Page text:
4. Chapter 2 Calling All Convenience Users
    (pp. 11-32)

    Credit cards have transformed the relationships between our time, our work, our possessions, and our money. In this chapter I explore the extraordinary innovations that made credit cards possible. Some of these innovations involved expensive computer systems, whose downside was that only the biggest banks could afford to revamp them every few years and before long these corporate giants were peering into our private lives. I examine government’s tentative pokes at regulating the challenges posed by credit card technology: telling customers the truth about debt, ensuring their privacy, and preventing fraud. Government poked even more tentatively at issues of equal...

  5. Chapter 3 Rustling Up Revolvers
    (pp. 33-60)

    The world faced another oil crisis in 1979. The oil-producing nations withheld oil again, prices leapt, and inflation spread around the world. High prices in turn slowed sales of the world’s products and brought unemployment and recession. Some of the developing nations could no longer pay interest on the loans they owed to American banks. Banks were in trouble, and they pressed the government for help. Because inflation was boosting prices, credit was no longer profitable. The government provided relief: under President Reagan, the interest rates that bankers had to pay for money they borrowed from the central bank dropped...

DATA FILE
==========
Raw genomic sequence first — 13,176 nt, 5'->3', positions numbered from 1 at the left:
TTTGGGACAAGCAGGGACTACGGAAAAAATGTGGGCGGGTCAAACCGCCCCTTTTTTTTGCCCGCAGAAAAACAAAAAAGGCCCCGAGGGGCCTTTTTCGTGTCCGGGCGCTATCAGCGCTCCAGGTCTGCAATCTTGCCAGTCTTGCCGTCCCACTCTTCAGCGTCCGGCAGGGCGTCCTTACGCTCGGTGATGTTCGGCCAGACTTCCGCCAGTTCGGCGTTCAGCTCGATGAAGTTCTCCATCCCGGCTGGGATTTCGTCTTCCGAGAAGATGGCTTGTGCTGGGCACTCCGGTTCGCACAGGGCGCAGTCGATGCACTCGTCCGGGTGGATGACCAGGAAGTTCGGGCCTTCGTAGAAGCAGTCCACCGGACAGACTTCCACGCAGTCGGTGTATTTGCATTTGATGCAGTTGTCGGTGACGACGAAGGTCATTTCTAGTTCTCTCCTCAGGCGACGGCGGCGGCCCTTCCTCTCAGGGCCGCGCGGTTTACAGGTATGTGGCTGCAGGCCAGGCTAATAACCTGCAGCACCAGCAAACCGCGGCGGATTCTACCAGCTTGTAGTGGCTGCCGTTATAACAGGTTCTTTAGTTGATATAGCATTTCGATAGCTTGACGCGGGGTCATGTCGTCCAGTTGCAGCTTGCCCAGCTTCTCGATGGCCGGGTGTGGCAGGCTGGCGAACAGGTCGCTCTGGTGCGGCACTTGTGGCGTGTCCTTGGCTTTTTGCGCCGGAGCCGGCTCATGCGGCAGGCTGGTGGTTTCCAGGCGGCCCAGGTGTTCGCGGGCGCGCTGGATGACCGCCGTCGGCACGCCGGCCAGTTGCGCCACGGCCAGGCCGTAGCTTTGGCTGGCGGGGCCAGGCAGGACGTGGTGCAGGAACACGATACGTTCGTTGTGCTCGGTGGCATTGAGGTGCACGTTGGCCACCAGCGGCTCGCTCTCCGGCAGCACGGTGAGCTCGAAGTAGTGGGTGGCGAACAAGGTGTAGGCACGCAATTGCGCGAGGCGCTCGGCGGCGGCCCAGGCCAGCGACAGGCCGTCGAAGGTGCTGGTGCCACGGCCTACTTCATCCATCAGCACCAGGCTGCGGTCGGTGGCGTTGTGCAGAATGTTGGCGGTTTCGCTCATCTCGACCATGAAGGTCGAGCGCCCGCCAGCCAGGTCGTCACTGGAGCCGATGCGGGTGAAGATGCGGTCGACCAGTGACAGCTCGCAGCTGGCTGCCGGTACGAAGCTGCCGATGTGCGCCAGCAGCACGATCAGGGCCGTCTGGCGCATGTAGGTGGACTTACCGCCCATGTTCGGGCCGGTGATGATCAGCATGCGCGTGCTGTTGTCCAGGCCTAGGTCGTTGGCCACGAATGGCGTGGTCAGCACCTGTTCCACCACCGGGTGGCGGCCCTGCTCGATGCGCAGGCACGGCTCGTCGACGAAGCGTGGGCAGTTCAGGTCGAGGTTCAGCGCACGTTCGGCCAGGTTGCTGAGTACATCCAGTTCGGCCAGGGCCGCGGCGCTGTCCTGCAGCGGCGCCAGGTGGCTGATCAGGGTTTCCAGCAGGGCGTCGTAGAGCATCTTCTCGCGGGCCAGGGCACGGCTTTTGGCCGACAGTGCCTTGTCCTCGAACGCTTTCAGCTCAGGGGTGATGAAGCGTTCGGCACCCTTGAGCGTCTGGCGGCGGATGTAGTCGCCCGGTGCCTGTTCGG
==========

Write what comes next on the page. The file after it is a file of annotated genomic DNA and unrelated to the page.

6. Chapter 4 Seducing Students
    (pp. 61-91)

    Sometime in the early 1990s I began to notice something new. When students arrived at my university to begin classes, a host of credit card advertisements welcomed them back. These ads beamed from bulletin boards, peered out of shopping bags, lurked on tables near the advising offices, and peppered radio and television. On the quad young salespeople persuaded students to apply for credit cards by offering them free Skittles, Tootsie Rolls, M & M’s, baby boom boxes, dictionaries, mugs, baseball caps, water bottles, sunglasses, airline vouchers, and such T-shirts as “Daytona, MasterCard,” promising a fun-filled spring break. In a full-page...

  7. Chapter 5 Pummeling the Poor
    (pp. 92-124)

    Will Harrison was a gifted designer, crafting exquisite compositions from living plants as well as the black and white silk flowers he arranged during our interview one Saturday morning. Born in 1945, he grew up on a small hog and vegetable farm on North Carolina’s coastal plain. His parents, sisters, brother, and he worked as sharecroppers, rising before dawn each morning to strip and process tobacco from before he was “even tall enough to reach the leaves hanging from the ceiling.” They earned $200 a year. He built up a healthy resentment of white landowners, but felt that these early...

  8. Chapter 6 Search for Solutions
    (pp. 125-132)

    Summer 2003: I bought something online from the Global Shopping Mall in New Delhi, India. It never came, the website shut down, and the telephone was disconnected. When I called to change my debit card the customer services rep began hawking overdraft protection, a checking plus credit line, and a Safety Check Savings Account over the phone. My much-loved family doctor was murdered by two nineteen-year-olds who were caught because they tried to use his credit cards online. Unlike me, they received their purchases, along with a visit from the police. At my doctor’s sweltering funeral we used cardboard fans...

  9. Notes
    (pp. 133-148)
  10. Index
    (pp. 149-152)
  11. Acknowledgments
    (pp. 153-154)